Home' Trinidad and Tobago Guardian : December 22nd 2013 Contents A6
Sunday Guardian www.guardian.co.tt December 22, 2013
Prime Minister Kamla Persad-
Bissessar, the central figure in
today s political landscape, has
admitted that her job is one of
the hardest in the country.
As Prime Minister, Persad-
Bissessar is expected to be on call
and available 24/7, she is open to
criticism and praise in equal meas-
ure and is often judged on her
wardrobe and appearance rather
than her political savvy.
Under constant scrutiny and
brutal Facebook attacks, Persad-
Bissessar has lived through plat-
form slips, misfires and attacks on
her policies, her decisions and her
ability to lead. As the first female
Prime Minister of T&T, Persad-
Bissessar is without a set template
to guide her actions and seems to
some to be carving her own path,
sometimes in unorthodox ways,
in an industry often led and dom-
inated by men. In an interview
with the Sunday Guardian, Per-
sad-Bissessar talks politics, her
family and running the country.
She has led her party through
four losses at the polls, yet remains
popular among the electorate. For
her ability to weather the political
storms, the Sunday Guardian has
dubbed her the Political Survivor
A fulfilling job
Her role as Prime Minister
comes with "great responsibility"
and an ability to change course
with a moment s notice.
"No matter how much you plan
in advance, something comes up
that you need to address," she said.
"So yes, the job is hard. For me,
there s a balance between feeling
the pressure of trying to make
things better for every citizen, and
taking satisfaction from what you
The job, she said, is also "hugely
"Every day, you see how peo-
ple s lives can be improved, prob-
lems sorted out, plans coming
together. For example, every year
for as long as I can remember,
we ve had too many schools not
reopening on time because the
vacation building works aren t fin-
ished on time.
"We need our children to know
how important education is. And
if we want them to work hard,
then the Government has to work
hard too. I know not every school
opened as it should have.
"So next time, we need to do
'The system militates against
Again, being in a male-domi-
nated industry, Persad-Bissessar
has often heard that she is either
being led or influenced by the men
that make up her Cabinet. This
she continues to deny.
"We have many highly success-
ful women in our country, but the
system itself militates against
women rising. Too often, women
give up and don t pursue their
dreams. I would like to see more
women get involved in politics at
the highest levels, so that the
country would see us for what we
are and not pay attention to the
shoes we wear and the dress we
choose. We don t notice that in
"I am my own woman...and
was, long before I became PM.
Attending to my family s needs
only made me stronger as a leader
because if you know how to run
a home and ensure each person s
particular need is met, it s the best
leadership training you can have."
Dress code red?
Persad-Bissessar said while she
could accept that her gender would
be a subject of interest, it seemed
slightly superficial that what she
wore would trump what she said.
"I am the first woman to hold
this post in this country. Naturally,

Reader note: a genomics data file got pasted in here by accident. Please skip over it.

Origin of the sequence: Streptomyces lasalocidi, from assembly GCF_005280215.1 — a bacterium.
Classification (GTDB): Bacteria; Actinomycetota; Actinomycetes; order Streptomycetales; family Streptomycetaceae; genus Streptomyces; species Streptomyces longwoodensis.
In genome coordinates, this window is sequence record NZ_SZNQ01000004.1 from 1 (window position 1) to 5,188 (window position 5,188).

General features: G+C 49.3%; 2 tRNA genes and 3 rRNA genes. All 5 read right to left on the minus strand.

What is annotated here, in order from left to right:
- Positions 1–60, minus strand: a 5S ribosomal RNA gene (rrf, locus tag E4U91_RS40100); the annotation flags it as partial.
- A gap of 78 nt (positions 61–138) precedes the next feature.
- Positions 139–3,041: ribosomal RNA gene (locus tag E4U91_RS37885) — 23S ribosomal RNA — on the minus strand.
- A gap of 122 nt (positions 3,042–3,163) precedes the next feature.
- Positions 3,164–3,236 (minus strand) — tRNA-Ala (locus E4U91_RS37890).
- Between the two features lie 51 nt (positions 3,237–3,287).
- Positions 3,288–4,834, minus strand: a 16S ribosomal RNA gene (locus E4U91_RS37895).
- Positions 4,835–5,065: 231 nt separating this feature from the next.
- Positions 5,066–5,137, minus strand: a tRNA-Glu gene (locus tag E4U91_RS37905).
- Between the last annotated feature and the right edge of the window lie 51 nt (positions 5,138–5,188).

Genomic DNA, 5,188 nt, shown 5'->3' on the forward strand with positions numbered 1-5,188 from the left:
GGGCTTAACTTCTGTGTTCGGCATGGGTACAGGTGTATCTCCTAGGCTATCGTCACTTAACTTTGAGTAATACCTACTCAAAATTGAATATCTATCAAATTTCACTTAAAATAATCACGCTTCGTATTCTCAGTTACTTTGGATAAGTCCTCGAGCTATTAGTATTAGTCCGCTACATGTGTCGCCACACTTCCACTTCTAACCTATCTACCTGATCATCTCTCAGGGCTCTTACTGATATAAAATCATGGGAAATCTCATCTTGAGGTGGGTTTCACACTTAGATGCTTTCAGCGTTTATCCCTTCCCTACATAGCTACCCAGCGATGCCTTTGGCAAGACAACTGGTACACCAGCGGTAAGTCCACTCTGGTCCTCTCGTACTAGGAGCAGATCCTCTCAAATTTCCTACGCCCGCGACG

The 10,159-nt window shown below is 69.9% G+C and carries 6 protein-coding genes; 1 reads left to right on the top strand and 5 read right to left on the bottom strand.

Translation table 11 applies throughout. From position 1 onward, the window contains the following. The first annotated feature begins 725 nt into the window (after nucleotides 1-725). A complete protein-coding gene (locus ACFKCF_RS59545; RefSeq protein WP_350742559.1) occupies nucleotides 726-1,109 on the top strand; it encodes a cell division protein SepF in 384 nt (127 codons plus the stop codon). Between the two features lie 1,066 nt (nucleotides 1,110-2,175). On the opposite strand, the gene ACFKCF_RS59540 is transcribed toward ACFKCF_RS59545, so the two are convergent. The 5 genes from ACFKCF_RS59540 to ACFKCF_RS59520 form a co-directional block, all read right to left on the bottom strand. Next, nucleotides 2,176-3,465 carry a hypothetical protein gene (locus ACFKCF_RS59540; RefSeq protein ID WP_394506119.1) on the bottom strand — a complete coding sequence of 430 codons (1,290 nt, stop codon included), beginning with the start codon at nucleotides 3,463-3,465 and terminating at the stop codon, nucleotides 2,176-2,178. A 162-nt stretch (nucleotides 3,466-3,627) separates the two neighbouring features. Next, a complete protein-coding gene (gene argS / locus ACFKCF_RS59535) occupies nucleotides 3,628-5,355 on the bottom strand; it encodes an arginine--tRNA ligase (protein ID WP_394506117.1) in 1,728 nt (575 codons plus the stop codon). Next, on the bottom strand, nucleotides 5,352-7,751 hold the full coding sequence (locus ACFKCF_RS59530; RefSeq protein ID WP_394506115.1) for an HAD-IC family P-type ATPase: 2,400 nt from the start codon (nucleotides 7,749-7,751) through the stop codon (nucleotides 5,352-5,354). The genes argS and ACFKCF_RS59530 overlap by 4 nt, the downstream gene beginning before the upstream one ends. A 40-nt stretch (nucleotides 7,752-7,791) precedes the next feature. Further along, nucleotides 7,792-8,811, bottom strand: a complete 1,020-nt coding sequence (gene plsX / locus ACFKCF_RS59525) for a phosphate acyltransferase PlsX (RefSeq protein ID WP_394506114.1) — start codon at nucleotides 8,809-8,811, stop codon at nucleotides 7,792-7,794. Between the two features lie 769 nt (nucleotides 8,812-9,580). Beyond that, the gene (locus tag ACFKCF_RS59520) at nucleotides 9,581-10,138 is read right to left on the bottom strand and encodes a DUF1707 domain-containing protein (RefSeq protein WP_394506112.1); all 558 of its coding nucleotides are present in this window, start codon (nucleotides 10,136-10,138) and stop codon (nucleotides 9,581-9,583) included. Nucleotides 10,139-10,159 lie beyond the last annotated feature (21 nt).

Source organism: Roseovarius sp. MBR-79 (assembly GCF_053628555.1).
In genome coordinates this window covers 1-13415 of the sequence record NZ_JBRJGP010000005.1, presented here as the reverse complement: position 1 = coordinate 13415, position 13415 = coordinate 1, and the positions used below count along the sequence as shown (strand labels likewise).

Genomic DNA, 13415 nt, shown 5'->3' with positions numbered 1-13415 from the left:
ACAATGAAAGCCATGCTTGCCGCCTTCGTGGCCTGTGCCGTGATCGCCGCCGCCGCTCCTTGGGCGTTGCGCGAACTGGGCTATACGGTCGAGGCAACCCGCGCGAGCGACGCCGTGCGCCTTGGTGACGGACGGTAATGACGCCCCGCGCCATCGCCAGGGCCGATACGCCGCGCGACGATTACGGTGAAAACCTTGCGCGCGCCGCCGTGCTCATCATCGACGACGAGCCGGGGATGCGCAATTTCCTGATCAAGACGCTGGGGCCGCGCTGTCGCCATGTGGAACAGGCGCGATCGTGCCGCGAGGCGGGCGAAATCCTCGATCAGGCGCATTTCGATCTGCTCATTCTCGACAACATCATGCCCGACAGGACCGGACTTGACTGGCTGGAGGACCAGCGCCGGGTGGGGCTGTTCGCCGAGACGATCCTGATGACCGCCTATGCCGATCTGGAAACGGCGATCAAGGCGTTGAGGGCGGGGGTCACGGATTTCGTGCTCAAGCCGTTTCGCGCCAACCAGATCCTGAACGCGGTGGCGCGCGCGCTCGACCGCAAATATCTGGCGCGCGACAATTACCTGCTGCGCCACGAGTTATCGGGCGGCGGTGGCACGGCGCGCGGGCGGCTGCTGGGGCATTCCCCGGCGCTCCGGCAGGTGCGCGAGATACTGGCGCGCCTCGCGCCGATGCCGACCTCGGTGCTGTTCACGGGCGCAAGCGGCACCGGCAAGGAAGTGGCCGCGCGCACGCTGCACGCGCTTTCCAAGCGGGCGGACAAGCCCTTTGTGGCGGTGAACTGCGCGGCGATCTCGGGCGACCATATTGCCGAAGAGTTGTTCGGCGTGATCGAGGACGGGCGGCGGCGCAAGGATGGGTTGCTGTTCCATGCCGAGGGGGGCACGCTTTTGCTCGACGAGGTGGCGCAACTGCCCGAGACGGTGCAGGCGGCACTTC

my gender was a point of interest,
but too often this can be super-
ficial. Every PM before me attend-
ed all manner of functions, but
how often did you see a report on
what they were wearing and how
much the suit cost?" she asked.
"What concerns me more is not
these distractions, but the sug-
gestions that women cannot do
this job, or hold any leadership
position. This is plain sexism. This
is what is happening with those
claims about the cabal. It s based
on the prejudice that as a woman
I am too weak to govern in my
own right, and that women have
to have men pulling the strings.
Well, that s not true. I listen to a
wide range of opinions---you have
to, in this position---but I take my
'You can't be thin-skinned'
"Politics has its ups and downs,
and if you are thin-skinned and
get discouraged every time some-
one is critical of you, then you
won t succeed. From the start, I
knew that I would never be able
to please everyone with everything
I do. Perhaps this was always going
to be harder for our Government
given the huge expectations people
had back in 2010. But my focus
has remained the same---to do
something to elevate people and
make a better country."
As a politician, Persad-Bissessar
said she was forced to grow a thick
skin and face criticism after mak-
ing difficult decisions.
"Not every decision I have made
has been popular, but I have always
wanted the best for our country.
And I ve tried to bring a new style
of leadership by being ready to
admit when things go wrong. Not
shift the blame, but pledge myself
to putting it right.
"You can t run away from crit-
icism. This year, some people were
saying I should postpone the local
elections. But I took an oath to
uphold the Constitution, and that
PM Kamla Persad-Bissessar
POLITICAL SURVIVOR OF THE YEAR
includes protecting people s democratic
rights. No government can take upon
itself to withhold the people s right to
vote and to choose. And though we
had some electoral losses, we gained
something of immense value. We heard
loud and clear from the people about
what they wanted from my Govern-
ment," she said.
God, her husband, help her through
Continues on Page A7
Links Archive December 21st 2013 December 23rd 2013 Navigation Previous Page Next Page